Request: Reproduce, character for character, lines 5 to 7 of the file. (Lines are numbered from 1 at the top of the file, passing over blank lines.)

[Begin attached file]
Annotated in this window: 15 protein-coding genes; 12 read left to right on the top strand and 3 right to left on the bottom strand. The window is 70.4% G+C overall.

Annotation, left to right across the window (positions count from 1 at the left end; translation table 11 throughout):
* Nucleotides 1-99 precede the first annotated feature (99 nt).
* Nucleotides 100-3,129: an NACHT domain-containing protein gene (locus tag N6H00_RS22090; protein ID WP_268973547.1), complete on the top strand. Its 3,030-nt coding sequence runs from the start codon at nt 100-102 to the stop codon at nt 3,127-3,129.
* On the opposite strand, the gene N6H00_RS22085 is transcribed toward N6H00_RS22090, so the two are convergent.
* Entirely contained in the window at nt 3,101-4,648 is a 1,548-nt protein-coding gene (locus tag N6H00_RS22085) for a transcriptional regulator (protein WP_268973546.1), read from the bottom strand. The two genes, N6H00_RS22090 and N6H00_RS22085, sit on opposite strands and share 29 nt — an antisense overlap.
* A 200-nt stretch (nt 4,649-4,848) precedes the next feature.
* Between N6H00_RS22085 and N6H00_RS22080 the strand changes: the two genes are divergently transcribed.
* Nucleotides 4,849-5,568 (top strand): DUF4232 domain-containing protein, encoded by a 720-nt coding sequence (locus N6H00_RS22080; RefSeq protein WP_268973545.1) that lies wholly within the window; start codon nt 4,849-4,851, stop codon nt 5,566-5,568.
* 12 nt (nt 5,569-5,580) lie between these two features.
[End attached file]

* On the opposite strand, the gene N6H00_RS22085 is transcribed toward N6H00_RS22090, so the two are convergent.
* Entirely contained in the window at nt 3,101-4,648 is a 1,548-nt protein-coding gene (locus tag N6H00_RS22085) for a transcriptional regulator (protein WP_268973546.1), read from the bottom strand. The two genes, N6H00_RS22090 and N6H00_RS22085, sit on opposite strands and share 29 nt — an antisense overlap.
* A 200-nt stretch (nt 4,649-4,848) precedes the next feature.